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I Forge Iron


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    Outdoors, self defense, blacksmithing, weaponsmithing, knives, fishing, dogs, etc.

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  1. 655 is a forgeable bronze. It is a silicon bronze, no zinc or lead. Naval bronze is supposedly also forgeable but I don't use it due to it had either zinc or lead I don't remember. 655 is what I use for axes and other such. I think there is a picture of one of my wolf head poll bronze axes on here somewhere. Just don't overheat it.
  2. Yup. I apparently am a slow learner Thomas. Heehee. Figure I'll get there sooner or later. Just got to keep at it till I start getting it right consistently, then keep at it some more. How you get from one place to another.......... One step at a time, even if they are stumbly steps down hill into a ditch. When you re a beginner at something....... you are a beginner. I am a beginner at learning to use a press. My next two axes are screwed up axes. But I finish them and learn along the wy. My redeeming feature is relearning to use a belt sander........... Those things can absolve one of a lot of sins, lol.
  3. Thank you Das and GoatLady. I've got a long way to go Das. I have a friend who had got a 16 ton press and I used it and it was good. But I felt I was pushing it making hammers. So when I bought one for my ownself I got a 25 ton. That 9 ton difference made it harder for me to learn control. So I frequently have just a tiny too muchness in what I'm doing. And that tiny little bit makes it really hard to recover. Wish there was a throttle control so I could throttle down. As is I'll just have to keep at it till i learn sufficient control.
  4. Thanks Das I like it too. I'm still working out how to use the press to do what I need. Hey Wilco, yup that would of been about 2 months before the surgery. It's great to be seeing some of my former students doing stuff. I'm relearning to use my right. Tomorrow would be the one year anniversary of the surgery.
  5. Thank you Blackcloud. Here is a picture of the carving axe I did next:
  6. Steve I've been using 4140 and 1045 for hot and cold chisels since I started. I believe in one of Mark Aspery's workshops he said he was using sucker rod that was along the lines of 4130 for the hand tools. I could be wrong it's been a few years. Either way 4143 is slightly .03% more carbon then 4140 and I've been using that successfully, it should be fine. I was on a s-7 kick for hand tools for awhile, till I looked at my hammer faces and was promptly saddened then thought of all the effort it was making the tools. Then I realized awwwwwwwwww hammer softer then anvil, tool softer then hammer. (The hammers I been making are also 4140 or 1045 except hardened.)
  7. making handles for brushes is good practice for making door and cabinet handles.
  8. Punches, drifts, small hammers, chisels, etc.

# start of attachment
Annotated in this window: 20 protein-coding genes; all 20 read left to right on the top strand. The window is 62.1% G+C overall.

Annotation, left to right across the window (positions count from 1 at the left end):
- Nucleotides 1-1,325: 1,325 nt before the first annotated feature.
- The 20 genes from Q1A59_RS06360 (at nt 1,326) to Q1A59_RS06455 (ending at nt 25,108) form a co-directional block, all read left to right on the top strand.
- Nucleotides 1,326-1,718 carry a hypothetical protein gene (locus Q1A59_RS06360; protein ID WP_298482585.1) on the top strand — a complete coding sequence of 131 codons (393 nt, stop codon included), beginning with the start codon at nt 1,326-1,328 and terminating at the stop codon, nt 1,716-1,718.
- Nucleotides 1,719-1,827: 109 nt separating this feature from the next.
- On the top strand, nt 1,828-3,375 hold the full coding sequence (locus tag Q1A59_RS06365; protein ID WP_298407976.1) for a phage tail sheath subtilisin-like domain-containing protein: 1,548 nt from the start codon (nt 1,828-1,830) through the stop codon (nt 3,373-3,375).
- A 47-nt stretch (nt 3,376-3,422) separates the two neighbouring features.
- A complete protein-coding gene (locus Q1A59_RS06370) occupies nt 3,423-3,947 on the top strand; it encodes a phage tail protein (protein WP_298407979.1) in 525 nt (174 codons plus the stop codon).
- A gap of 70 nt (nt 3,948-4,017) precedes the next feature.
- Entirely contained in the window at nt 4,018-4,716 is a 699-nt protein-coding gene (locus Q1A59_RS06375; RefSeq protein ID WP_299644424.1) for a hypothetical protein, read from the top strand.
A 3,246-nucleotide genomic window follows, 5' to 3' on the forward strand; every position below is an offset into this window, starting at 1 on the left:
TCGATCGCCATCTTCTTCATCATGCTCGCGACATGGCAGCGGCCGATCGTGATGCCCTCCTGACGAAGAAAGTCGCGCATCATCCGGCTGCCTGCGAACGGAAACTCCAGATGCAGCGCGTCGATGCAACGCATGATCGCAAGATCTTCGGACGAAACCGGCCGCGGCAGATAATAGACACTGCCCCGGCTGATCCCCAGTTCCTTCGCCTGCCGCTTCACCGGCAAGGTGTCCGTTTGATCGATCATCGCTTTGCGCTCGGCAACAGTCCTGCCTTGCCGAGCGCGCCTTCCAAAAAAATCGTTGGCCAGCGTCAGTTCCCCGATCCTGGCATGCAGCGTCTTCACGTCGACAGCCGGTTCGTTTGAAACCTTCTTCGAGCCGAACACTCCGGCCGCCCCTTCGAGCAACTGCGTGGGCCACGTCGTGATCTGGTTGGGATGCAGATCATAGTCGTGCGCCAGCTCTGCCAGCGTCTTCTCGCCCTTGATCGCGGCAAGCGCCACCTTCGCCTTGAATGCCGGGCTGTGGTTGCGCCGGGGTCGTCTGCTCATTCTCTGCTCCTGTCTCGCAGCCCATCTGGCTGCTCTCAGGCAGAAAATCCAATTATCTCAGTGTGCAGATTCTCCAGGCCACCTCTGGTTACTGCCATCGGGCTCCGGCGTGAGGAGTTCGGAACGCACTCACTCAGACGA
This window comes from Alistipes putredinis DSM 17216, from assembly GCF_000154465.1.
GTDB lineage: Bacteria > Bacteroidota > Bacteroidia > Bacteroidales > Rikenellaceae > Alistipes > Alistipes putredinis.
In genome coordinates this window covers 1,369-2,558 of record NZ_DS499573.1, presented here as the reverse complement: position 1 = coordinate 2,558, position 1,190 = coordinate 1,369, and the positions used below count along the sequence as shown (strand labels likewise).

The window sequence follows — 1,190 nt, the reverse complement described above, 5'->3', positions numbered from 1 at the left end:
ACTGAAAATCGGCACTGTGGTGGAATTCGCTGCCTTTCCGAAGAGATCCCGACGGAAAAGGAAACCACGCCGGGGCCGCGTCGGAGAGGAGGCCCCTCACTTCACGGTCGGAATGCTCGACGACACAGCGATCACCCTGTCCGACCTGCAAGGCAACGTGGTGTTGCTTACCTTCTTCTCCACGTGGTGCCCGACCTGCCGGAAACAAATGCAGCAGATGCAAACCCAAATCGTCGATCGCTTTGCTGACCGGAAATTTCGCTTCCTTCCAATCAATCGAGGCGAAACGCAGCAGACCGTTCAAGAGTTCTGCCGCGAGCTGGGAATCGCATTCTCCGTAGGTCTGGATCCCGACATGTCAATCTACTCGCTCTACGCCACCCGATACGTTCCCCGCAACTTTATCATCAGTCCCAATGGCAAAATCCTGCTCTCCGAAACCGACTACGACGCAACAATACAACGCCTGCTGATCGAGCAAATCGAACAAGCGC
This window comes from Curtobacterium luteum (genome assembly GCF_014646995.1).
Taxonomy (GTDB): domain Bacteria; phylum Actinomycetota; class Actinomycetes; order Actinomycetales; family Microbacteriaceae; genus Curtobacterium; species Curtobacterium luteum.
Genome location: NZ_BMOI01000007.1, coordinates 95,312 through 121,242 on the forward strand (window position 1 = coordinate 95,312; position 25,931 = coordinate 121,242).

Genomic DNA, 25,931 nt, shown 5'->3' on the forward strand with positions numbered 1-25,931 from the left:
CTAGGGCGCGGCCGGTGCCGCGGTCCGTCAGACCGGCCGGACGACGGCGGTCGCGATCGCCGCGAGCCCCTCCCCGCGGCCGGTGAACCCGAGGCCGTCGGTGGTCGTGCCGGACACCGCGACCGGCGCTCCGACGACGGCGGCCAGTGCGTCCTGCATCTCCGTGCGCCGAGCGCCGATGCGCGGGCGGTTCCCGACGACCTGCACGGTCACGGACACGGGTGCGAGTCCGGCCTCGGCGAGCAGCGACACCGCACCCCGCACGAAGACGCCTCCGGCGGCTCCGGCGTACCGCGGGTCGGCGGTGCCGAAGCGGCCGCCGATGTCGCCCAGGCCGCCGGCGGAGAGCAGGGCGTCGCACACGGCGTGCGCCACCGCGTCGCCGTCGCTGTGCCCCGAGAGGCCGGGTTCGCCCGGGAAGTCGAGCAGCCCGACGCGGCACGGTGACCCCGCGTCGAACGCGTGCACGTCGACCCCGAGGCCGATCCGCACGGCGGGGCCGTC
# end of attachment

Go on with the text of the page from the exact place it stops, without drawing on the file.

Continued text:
9. The surgeon took care of the bone spurs and bursa while he was at it, placed anchors and staples. Potentially other then a unrelated small labral tear in there I might be better off. The PT's were glad when I came in as there was always progress. I really wanted my arm back......... and still do...... and m still working on it. I'm gonna get the camp axes dialed in then start working on some carving axes. Progress doesn't have to be leaps and bounds. Small steps forward add up. That goes for PT as well as blacksmithing and much else in life.
  10. Thank you Frosty. I'm able to use it a bit. Getting a chunk of range of motion back........ I was able to actually put my hand behind my back far enough to grab it with the left and pull it over the other day. Getting there working on it. It's only been a year since the surgery. Not medically stationary yet. The reason for me breaking down and buying that press. Pushing, but not too hard, at getting strength back. Am only at 25 incline pushups at a time now. When I'm doing sets of 100 or more pushups again I will consider myself almost back to before the injury. I'm only in my fifties, I think I can get at least that much back. Found out there was a biceps tear to go with all the shoulder tendons being torn. Slowly getting back, will see where I land. At least now I can spend some time hammering again with the right arm. When I was seeing the physical therapists all the time I told them my goal was not to just get to where I was but to get better then I was.
  11. Thank you. Here is the finished axe.
  12. Here it is handled. Have to clean up the top after the glue dries. I glue in my wood wedges, then drive a metal one in.
  13. It's been awhile since I've been in and posted anything, other then an infrequent reply. So thought I'd show what I did yesterday. I'm recovering from shoulder surgery for the last year no haven't been doing much. Here goes:
  14. I neither wrap nor preweld the ends of cable. What I do is very carefully trap (as if I was using a swage) the ends of the cable in a step of the anvil (if the anvil has one), or the corner where it drops off on my nimba, or the slight drop on a kanca. Some way to keep the end from splaying apart. I have made a step tool for my nimba by taking 1" square stock setting it down in the hardy hole, bending it over. I then radiused a bunch of different edges and fullers into the top part. I use it for fullering, as a hold fast, as a step, and for trapping material against it. So if you don't have a step in your anvil but do have a hardy that'll help. Make sure to set the initial weld carefully, then once you've got it you can start using more force.
  15. A question that might be pertinate. What was the source of the high carbon insert?
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